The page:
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# The numerical calculation of three-dimensional water waves using a boundary integral method

## Citation

Haroldsen, David John (1997) The numerical calculation of three-dimensional water waves using a boundary integral method. Dissertation (Ph.D.), California Institute of Technology. doi:10.7907/etyh-8140. https://resolver.caltech.edu/CaltechETD:etd-01102008-153911

## Abstract

In this work, we consider the numerical calculation of water waves in three dimensions. One well accepted method for studying surface waves is the boundary integral method, which defines the fluid velocities at the interface in terms of integrals over the boundary of the domain in which the problem is posed. There exists a considerable body of work on the numerical study of surface waves in two dimensions. However, until recently the numerical study of surface waves was considered intractable because of the high computational cost of approximating the defining integrals.

We discuss the boundary integral formulation for the three-dimensional water wave problem and present the point vortex approximation to the singular integrals which define the particle velocities. We consider three aspects of the point vortex approximation: accuracy of the approximation, efficient means of computing solutions, and numerical stability of the scheme.

Concerning the accuracy of the point vortex method, we analyze the error associated with the approximation and show that it can be expressed as a series in odd powers of the discretization parameter h. We present quadrature rules which are highly accurate.

The efficient computation of the point vortex approximation is achieved through the use of the fast multipole algorithm, which combines long distance particle inter-actions into multipole expansions which can be efficiently evaluated. The underlying periodicity of the problem is reduced to a lattice sum which can be rapidly evaluated. We discuss the implementation of the numerical schemes in both serial and parallel computing environments.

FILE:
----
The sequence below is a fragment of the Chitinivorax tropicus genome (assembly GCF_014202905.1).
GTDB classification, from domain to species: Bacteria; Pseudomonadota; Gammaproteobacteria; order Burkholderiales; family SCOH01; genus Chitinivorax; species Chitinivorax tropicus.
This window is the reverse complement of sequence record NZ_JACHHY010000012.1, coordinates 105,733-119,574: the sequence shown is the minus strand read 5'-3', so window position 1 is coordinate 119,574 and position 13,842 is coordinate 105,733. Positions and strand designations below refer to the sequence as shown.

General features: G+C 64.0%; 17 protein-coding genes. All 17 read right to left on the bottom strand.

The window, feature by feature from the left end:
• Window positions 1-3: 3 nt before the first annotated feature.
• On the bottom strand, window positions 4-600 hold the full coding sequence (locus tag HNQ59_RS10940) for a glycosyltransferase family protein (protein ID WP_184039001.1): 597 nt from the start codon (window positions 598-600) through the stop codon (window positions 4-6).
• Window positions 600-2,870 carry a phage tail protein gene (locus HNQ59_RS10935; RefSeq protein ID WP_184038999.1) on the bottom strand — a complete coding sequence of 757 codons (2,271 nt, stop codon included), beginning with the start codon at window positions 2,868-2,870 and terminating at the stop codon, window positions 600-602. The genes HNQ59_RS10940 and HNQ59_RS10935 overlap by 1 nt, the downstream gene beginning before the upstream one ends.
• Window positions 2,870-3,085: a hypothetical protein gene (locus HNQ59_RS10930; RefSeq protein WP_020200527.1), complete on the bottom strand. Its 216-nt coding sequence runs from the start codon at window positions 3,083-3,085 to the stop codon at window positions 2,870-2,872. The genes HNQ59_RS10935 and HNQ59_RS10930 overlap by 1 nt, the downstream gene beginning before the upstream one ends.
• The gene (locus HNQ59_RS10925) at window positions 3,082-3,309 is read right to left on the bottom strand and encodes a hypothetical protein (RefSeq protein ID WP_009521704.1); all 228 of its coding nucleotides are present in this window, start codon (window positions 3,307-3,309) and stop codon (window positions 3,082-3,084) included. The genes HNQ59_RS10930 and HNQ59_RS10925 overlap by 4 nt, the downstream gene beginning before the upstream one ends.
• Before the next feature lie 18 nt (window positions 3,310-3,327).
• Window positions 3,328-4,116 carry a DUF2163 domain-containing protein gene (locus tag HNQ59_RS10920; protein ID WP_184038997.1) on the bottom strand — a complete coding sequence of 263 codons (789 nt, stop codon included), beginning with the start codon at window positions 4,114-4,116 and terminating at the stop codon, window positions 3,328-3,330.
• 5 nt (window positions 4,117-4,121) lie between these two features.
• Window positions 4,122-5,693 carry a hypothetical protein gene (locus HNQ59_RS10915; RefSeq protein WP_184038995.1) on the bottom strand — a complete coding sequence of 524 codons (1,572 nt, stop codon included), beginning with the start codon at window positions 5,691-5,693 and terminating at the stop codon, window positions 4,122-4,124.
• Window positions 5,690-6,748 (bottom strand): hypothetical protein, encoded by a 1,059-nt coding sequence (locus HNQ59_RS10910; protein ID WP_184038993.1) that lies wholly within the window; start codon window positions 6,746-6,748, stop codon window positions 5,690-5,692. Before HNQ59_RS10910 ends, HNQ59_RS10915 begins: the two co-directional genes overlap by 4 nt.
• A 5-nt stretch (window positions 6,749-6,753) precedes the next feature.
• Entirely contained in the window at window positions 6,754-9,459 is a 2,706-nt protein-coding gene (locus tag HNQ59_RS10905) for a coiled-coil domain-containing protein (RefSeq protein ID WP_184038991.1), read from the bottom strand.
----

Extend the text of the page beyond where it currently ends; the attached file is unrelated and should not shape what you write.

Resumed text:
The point vortex method is shown to be highly unstable for straightforward discretizations of the surface. We analyze the stability of the method about equilibrium and discuss methods for stabilizing the numerical schemes for both the linear and nonlinear regimes. We present numerical results which show that the method can be effectively stabilized.

In the final chapter, we present numerical results from several calculations of three-dimensional waves using the methods developed in the previous chapters.

Item Type: Thesis (Dissertation (Ph.D.)) California Institute of Technology Engineering and Applied Science Applied And Computational Mathematics Public (worldwide access) Meiron, Daniel I. (advisor)Hou, Thomas Y. (co-advisor) Unknown, Unknown 29 May 1997 CaltechETD:etd-01102008-153911 https://resolver.caltech.edu/CaltechETD:etd-01102008-153911 10.7907/etyh-8140 No commercial reproduction, distribution, display or performance rights in this work are provided. 119 CaltechTHESIS Imported from ETD-db 11 Jan 2008 16 Apr 2021 23:25

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